The month of April held some exciting water shows! Join us as we recap hot topics, trends, questions we heard, and more from Texas Water 2019 and the 2019 CWEA Conference.
Texas Water 2019
Pinnacle spent the week in the heart of downtown Houston, April 2 – 5, exhibiting at the largest regional water conference in the U.S., Texas Water. Sponsored by both the Water Environment Association of Texas (WEAT) and the Texas American Water Works Association (TAWWA), Texas Water united over two thousand water and wastewater industry professionals for a week-long conference filled with in-demand technical sessions, facility tours, competitions, an exhibition, and an assortment of special events designed to spread knowledge and experience in support of the mission to achieve clean water.
As the technical presentations flowed, we captured the hottest topics attendees were discussing on the exhibition floor. These topics included:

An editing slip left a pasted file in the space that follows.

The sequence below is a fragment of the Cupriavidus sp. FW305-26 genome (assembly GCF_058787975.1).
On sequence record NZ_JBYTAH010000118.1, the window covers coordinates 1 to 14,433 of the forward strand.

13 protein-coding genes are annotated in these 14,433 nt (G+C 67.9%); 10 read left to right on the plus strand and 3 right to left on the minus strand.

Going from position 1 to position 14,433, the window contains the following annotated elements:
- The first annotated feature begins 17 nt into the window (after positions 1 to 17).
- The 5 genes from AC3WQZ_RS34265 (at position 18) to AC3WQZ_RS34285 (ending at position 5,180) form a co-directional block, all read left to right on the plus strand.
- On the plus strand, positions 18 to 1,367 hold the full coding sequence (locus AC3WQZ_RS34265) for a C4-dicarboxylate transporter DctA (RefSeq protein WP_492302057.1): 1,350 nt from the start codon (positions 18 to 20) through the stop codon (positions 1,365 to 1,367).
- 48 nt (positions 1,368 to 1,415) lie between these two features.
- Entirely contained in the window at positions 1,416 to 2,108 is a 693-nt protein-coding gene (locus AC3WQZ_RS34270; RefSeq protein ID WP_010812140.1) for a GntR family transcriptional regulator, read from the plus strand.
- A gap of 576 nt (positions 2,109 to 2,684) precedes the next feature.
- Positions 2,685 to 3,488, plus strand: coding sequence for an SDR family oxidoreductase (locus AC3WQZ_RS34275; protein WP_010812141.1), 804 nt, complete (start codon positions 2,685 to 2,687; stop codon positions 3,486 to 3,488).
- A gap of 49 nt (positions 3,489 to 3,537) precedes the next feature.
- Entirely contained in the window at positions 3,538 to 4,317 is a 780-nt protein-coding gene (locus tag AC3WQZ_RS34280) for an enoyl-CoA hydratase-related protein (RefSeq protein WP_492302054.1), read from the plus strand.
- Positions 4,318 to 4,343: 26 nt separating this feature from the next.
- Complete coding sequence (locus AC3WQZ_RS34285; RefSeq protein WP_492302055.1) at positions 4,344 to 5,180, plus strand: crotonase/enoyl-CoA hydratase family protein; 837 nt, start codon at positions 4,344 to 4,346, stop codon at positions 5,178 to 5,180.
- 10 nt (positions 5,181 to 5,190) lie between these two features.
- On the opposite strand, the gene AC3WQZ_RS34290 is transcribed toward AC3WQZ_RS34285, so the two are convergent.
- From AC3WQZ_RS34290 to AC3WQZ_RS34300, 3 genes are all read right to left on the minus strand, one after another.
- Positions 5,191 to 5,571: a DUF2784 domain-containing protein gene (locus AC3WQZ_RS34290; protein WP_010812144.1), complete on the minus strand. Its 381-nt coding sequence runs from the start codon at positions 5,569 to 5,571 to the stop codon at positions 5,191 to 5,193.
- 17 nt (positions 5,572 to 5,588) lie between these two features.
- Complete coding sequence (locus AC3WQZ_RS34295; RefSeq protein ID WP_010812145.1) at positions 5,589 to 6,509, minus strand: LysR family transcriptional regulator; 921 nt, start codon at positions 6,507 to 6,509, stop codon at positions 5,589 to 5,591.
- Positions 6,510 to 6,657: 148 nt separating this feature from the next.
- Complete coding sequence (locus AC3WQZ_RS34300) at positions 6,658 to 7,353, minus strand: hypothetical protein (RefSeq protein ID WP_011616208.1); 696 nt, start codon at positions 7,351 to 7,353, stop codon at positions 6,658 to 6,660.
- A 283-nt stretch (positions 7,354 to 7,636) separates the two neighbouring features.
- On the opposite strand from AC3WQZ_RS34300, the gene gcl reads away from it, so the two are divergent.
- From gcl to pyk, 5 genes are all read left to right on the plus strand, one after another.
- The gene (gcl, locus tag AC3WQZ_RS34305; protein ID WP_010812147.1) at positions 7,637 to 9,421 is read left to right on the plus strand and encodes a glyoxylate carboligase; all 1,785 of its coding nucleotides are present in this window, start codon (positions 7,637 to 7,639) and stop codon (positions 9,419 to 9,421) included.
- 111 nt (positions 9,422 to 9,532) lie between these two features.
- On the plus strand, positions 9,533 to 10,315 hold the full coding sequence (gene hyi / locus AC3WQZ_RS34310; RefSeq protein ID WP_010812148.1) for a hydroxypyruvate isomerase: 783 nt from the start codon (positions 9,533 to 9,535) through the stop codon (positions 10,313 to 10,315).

- Water management/storm water
- Water reuse
- Drinking water quality
- Wastewater collection and treatment
- Utility management
- Asset management
- Water conservation
In addition to catching the technical presentations, we also had many great conversations during the exhibition. During exhibition, these were the questions we frequently heard:
Q: Asset Management – where do I begin and where should I start?
To answer this question, we can reference the ISO 55000 family of standards for asset management. The ISO 55000 family of standards provides a structured approach to comprehensively managing assets (both tangible and intangible assets). These standards do not specifically explain how to manage assets; instead, they provide requirements for how to handle the system in which activities are defined, organized, and managed. The requirements set forth by the standards seek to align business objectives across an entire organization so that the management of risk can be achieved through an integrated asset management system, which effectively optimizes costs and asset performance.